Nine new non-US cos enter unicorn club this year. Six are from China

Photo by Kevin Lee/Bloomberg News

At a time when unicorns – venture-backed firms with valuations in excess of $1 billion – are in decline, China appears to be bucking the trend.

In January it had given the world two out of three new unicorns that had entered this club globally this year, and four months on, the country seems well set to establish itself as the top market for minting unicorns.

Now, six out of the nine non-US firms that have been added to the unicorn club this year so far are from China.

So far in 2017, there have been 13 tech startups that have been added to the global unicorn club, and off these only four are in the US.

This implies, a total of nine non-US based unicorns were added to the list in 2017, and as of last week and they include: Avaloq Group (Switzerland), ReNew Power Ventures (India), BrewDog (United Kingdom)  and the Chinese companies: NetEase CloudToutiao, NIO, Ofo, URWork, and Zhihu, according to CB Insights data that was released last week.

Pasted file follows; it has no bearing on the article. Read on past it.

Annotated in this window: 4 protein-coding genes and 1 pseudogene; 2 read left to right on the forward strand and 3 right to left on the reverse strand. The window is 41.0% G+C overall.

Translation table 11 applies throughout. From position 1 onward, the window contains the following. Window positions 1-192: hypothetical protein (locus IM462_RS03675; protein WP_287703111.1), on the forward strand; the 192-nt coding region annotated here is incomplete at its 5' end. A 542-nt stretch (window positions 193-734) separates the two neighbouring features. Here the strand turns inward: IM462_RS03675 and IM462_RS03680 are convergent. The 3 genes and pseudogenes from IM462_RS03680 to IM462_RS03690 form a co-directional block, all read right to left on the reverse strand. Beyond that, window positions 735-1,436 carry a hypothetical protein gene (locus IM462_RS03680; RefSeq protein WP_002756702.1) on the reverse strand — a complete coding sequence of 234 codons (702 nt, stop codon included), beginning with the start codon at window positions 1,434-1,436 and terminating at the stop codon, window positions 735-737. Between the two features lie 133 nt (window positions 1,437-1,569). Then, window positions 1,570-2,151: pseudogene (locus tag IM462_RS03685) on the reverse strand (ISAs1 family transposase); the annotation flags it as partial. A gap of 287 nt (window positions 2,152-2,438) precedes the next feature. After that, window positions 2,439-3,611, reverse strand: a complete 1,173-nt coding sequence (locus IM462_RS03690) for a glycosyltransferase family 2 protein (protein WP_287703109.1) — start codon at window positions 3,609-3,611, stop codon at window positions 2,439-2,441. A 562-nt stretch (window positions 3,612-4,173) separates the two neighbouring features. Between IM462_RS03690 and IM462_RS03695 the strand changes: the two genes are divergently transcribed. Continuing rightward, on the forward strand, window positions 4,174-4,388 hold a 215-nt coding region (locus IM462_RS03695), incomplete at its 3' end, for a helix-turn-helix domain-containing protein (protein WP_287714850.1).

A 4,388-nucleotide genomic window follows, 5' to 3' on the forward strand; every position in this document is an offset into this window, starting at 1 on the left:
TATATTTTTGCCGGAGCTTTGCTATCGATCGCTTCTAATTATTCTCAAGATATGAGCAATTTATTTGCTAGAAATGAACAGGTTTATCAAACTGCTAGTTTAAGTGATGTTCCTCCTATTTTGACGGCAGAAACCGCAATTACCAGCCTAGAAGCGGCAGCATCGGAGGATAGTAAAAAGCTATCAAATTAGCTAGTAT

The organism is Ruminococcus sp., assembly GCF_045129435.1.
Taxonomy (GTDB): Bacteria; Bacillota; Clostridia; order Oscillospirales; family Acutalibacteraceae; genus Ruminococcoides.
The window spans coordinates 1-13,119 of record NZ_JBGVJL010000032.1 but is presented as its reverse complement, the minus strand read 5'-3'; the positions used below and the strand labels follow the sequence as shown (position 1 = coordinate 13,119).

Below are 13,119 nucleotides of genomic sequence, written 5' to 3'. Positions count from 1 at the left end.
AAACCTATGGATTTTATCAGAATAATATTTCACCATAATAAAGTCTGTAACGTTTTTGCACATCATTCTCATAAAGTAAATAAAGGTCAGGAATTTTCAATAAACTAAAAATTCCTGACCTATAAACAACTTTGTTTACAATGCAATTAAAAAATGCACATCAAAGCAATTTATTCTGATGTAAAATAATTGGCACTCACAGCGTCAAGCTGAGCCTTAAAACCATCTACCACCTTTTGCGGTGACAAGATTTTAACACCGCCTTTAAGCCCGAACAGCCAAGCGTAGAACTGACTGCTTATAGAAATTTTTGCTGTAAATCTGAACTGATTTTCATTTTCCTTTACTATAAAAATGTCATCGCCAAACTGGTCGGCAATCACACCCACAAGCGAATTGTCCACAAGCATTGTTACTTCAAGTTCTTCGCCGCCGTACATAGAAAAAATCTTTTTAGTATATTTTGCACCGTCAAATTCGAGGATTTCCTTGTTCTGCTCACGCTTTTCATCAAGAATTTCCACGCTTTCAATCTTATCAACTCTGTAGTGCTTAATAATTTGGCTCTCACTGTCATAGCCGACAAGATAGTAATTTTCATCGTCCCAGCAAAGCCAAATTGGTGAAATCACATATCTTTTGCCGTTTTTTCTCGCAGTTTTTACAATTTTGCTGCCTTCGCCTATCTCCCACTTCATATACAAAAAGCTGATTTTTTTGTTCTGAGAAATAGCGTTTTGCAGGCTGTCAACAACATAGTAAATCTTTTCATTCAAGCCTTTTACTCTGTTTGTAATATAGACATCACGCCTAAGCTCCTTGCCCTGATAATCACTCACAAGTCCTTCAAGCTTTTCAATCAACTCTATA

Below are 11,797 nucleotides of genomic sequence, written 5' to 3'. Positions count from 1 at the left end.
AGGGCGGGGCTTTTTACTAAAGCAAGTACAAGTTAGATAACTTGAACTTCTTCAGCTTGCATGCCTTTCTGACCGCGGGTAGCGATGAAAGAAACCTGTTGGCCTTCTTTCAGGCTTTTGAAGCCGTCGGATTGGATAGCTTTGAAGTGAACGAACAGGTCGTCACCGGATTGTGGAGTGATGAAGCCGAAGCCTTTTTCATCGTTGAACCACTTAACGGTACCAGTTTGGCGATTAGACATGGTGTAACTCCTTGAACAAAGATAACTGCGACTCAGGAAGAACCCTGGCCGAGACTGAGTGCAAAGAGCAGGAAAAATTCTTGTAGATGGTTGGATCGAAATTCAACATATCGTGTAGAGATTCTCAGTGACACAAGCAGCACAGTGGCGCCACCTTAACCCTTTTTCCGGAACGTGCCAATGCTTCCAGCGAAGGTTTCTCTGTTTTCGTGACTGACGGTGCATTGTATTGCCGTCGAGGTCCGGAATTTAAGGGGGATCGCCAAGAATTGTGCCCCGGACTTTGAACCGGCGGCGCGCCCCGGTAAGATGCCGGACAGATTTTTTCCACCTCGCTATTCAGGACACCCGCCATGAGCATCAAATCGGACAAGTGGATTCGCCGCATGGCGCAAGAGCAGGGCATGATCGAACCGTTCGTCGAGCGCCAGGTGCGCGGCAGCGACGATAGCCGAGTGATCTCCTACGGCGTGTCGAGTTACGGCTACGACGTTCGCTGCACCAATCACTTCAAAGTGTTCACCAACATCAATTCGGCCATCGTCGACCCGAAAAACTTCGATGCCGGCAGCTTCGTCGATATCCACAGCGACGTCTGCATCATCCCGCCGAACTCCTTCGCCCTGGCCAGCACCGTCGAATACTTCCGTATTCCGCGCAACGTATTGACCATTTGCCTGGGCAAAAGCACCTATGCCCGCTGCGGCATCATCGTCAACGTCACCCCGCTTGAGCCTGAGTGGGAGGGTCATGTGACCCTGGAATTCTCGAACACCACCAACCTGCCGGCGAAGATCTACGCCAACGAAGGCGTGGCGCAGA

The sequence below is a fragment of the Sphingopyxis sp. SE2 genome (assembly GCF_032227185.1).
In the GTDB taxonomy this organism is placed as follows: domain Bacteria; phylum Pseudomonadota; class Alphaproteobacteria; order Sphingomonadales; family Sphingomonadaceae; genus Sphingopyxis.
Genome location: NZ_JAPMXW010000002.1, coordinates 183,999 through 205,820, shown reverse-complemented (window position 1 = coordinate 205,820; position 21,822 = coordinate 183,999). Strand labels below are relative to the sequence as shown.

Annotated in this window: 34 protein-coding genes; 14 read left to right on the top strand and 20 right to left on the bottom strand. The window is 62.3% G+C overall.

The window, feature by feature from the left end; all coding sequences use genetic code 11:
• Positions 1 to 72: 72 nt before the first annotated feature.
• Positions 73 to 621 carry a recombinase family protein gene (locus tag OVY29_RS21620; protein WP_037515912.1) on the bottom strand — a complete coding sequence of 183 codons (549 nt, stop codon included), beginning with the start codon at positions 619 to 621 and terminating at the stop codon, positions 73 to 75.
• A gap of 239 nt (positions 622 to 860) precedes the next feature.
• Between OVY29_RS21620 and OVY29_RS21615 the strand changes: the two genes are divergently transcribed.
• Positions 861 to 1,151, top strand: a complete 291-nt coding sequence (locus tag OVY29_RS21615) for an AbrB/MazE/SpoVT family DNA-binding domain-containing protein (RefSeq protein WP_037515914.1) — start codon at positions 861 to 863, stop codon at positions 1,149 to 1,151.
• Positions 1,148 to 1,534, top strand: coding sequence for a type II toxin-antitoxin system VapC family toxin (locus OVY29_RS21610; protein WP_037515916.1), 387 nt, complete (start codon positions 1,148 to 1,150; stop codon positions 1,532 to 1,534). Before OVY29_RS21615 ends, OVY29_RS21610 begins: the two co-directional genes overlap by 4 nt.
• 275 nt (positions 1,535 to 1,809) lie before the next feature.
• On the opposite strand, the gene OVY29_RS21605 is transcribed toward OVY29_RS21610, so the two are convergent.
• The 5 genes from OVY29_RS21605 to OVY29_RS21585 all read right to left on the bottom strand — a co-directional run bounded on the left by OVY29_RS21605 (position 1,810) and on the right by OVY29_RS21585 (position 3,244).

NetEase Cloud, an app to stream music and download songs that raised $108 million bringing its valuation to $1.16 billion and BrewDog, a Scotland-based brewery, which is valued at $1.15 billion got added to the list last week.

Moreover, soon China’s unicorn list could add Hong Kong based Tink Labs Ltd. The company leases phones to tourists and is looking to raise $40 million from investors that will take its target valuation to $1 billion, according to a Bloomberg report. Last year, the 25 year old Terence Kwok founded Tink Labs raised $125 million and has all eyes on it as when it becomes, it will be the first unicorn from Hong Kong.

Looking at the clout Chinese firms are building in the billion dollar plus group, it is not a surprise that the most highly-valued private companies outside of the US are also led by firms from that country. Among these, Chinese electronics company Xiaomi valued at about $46 billion leads the group, being only second to Uber which is valued at $68 billion.  According to the CB Insights data, the top five most highly valued private companies outside of the US are based in China. After Xiaomi, those companies are: Didi Chuxing valued at $33.8 billion, China Internet Plus (Meituan Dianping) valued at $18 billion, Lu.com which is valued at 18.5 billion, and Toutiao which is worth $11 billion.

It is worth noting that US that was home to the majority of Unicorns till five years back, is witnessing a decline in the share of the Unicorns it mints each year since 2013. Among the non-US firms that are valued at over $1 billion most are from China.